Super Bowl Flyover Is One of Many Star Turns for Steve Hinton

Legendary pilot has done it all, from movies and TV to world speed records.

Vintage warbird pilot Steve Hinton says Sunday’s Super Bowl flyover will be his final heritage flight. [Courtesy: AFHFF]

Most of the fans taking in Super Bowl LVI this weekend wouldn’t recognize Steve Hinton, though they probably have seen his work. After all, the pilot has flown, coordinated, and consulted on aerial scenes in dozens of feature films and television shows.

Remember Pearl Harbor, the 2001 film version, that is? Hinton worked on the flight sequences. Dunkirk? Check. American Made? Oh, for sure. He even flew the bad-guy airplane that tried to shoot down James Bond’s Douglas DC-3 in Quantum of Solace. He has also led lots of pregame flyovers, as he will on Sunday.

But longtime aviation fans know there is much more to Hinton’s resume. 

For anyone attending air shows or, especially, air races during the 1970s and 1980s, he’s a star. He won the National Championship Air Races at Reno in 1978 flying Red Baron, a highly modified P-51 Mustang with a Rolls-Royce Griffon engine and contra-rotating propellers.

The next year, Hinton flew the Red Baron to a new 3-kilometer speed record of 499 mph, placing him among a handful of pilots to have set the mark, including Jimmy Doolittle and Darryl Greenamyer. 

The Red Baron Mustang, photographed in the Reno pits the day before its crash. [Photo: Jon R. Wallace]

Near-Death Experience

But later in 1979, his racing career took a nearly fatal turn. Flying the Red Baron at Reno, near the finish of the premier Unlimited Gold event, Hinton felt a severe engine vibration and throttled back, instinctively looking for a place to land quickly. Then his engine quit, forcing him down onto rocky terrain.

ABC’s Wide World of Sports covered the race, and viewers could hear Hinton’s last radio call before the crash. “Tell Karen I love her,” he said, referring to his girlfriend, Karen Maloney.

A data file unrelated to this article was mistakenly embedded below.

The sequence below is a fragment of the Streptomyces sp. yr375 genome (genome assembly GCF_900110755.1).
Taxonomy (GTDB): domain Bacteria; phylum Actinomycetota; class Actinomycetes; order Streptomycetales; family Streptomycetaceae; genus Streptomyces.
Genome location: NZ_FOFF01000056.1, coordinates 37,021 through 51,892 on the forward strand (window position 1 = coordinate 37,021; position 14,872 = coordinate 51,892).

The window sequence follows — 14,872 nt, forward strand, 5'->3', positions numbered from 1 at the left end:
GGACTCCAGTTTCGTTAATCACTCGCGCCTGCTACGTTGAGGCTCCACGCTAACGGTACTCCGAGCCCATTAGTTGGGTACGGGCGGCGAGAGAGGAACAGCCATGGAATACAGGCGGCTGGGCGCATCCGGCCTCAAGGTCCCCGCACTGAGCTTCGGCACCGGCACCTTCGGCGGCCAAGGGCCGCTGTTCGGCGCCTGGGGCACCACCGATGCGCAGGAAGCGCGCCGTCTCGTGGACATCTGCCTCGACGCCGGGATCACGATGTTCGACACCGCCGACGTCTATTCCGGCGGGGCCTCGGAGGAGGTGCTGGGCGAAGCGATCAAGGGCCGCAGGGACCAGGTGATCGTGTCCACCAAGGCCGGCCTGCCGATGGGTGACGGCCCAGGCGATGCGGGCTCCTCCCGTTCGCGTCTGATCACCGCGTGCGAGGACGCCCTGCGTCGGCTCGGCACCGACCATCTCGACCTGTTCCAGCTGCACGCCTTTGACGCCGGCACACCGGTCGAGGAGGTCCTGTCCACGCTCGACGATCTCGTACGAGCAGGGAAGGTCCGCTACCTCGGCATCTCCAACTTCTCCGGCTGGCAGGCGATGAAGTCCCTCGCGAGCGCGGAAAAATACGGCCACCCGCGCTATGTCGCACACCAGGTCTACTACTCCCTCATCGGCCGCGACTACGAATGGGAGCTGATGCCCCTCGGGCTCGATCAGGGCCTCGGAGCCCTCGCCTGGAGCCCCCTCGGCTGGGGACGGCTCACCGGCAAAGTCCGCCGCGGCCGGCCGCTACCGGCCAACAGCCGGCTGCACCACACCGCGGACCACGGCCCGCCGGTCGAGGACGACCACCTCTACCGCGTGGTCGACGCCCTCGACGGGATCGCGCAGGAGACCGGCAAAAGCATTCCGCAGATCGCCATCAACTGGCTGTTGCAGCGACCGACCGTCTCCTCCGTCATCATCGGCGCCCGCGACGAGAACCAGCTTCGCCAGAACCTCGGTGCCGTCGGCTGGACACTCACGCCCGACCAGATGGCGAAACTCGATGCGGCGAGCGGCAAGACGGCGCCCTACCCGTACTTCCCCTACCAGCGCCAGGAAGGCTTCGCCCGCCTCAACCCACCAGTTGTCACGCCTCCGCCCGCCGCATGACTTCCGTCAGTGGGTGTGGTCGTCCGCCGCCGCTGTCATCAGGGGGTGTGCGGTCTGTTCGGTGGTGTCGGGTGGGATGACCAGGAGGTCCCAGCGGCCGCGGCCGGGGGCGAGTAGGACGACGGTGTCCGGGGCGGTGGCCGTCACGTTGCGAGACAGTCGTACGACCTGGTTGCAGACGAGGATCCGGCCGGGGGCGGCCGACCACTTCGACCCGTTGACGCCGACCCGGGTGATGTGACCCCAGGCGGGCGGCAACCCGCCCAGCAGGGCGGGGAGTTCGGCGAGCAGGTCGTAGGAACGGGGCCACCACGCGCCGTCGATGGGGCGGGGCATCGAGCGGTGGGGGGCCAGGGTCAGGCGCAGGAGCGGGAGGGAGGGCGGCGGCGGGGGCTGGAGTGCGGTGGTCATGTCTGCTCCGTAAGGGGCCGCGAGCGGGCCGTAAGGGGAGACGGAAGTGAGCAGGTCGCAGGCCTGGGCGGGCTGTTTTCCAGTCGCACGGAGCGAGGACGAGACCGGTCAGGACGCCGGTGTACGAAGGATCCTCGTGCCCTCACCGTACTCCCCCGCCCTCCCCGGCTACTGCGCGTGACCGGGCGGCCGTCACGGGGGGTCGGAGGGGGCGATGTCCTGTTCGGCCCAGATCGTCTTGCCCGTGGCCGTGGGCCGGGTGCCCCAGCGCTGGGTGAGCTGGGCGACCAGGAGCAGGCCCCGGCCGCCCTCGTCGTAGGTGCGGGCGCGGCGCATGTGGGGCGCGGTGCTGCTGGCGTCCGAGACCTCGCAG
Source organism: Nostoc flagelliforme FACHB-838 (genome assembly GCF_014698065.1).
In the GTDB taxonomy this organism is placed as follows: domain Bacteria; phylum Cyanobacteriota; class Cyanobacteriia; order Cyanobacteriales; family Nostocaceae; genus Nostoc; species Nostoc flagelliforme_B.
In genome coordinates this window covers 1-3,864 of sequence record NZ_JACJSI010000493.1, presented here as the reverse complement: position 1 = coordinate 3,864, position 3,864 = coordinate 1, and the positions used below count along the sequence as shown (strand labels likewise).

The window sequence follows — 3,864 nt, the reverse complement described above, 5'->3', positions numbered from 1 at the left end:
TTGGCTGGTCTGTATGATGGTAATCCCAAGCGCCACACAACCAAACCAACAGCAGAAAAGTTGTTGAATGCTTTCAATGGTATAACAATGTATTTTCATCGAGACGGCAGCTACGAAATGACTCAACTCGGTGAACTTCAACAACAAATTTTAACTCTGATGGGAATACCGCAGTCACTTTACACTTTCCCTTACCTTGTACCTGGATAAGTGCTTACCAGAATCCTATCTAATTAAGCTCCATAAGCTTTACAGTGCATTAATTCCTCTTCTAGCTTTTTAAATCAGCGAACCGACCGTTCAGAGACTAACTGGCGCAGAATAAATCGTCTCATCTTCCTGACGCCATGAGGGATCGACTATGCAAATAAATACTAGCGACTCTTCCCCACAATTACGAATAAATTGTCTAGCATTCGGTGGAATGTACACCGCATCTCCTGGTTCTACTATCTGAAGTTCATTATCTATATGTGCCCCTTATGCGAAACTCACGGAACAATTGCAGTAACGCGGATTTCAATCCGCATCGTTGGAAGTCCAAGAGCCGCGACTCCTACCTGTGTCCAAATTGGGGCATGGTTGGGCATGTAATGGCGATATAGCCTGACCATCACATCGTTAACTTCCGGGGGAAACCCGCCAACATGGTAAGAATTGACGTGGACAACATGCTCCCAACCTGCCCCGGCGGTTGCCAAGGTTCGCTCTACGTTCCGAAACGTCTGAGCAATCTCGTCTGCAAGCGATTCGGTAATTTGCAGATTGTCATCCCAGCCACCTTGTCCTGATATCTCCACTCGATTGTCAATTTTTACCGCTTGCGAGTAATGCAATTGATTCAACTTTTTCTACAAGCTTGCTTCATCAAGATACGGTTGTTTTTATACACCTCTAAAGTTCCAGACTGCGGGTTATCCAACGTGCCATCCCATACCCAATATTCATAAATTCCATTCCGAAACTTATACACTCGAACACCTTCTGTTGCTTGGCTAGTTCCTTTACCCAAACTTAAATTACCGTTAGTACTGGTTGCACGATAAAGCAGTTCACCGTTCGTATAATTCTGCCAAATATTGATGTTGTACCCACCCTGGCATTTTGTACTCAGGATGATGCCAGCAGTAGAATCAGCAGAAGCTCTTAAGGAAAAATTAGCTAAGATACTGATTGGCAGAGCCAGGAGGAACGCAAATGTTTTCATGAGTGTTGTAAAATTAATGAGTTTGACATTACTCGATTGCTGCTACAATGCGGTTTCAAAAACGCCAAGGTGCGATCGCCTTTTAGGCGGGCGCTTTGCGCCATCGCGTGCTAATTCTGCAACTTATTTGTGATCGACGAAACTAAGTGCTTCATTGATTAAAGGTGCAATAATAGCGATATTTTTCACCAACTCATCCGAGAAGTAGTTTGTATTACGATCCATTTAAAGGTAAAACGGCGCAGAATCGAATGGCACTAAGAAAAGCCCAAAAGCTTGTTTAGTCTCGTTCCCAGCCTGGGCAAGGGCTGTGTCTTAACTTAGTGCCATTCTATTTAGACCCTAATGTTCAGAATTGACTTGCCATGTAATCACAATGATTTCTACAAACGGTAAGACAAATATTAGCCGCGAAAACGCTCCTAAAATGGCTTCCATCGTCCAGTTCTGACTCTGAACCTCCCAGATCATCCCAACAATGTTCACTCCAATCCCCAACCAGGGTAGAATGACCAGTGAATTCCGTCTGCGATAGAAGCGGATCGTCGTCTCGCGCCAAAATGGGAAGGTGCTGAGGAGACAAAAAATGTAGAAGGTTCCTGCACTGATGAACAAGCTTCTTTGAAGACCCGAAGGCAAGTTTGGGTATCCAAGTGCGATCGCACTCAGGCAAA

A plume of dark smoke rose from the crash. Few thought Hinton could have survived, but he did, although with severe injuries, including a broken back, leg, and ankle. Hinton and Maloney married the next year and he returned to racing, eventually taking the 1985 Unlimited Gold in the Super Corsair.

A look at Tsunami in 1989. [Photo: John Bjornstad]

For several years during the 1980s, Hinton test flew and competed in Tsunami, a one-off design meant to beat the modified World War II fighters that had always won the Reno championship race. The airplane, which resembled a P-51, never won but succeeded in shaking up the air racing scene. 

Hinton retired from racing in 1990 and has worked in the aircraft restoration and film businesses ever since, regularly making time to perform in airshows. So far, the biggest threat to his legendary status has come from his son, Steven Jr., who has won Reno seven times and set a new speed record of 531 mph in 2017.

Jonathan Welsh is a private pilot who worked as a reporter, editor and columnist with the Wall Street Journal for 21 years, mostly covering the auto industry. His passion for aviation began in childhood with balsa-wood gliders his aunt would buy for him at the corner store. Follow Jonathan on Twitter @JonathanWelsh4

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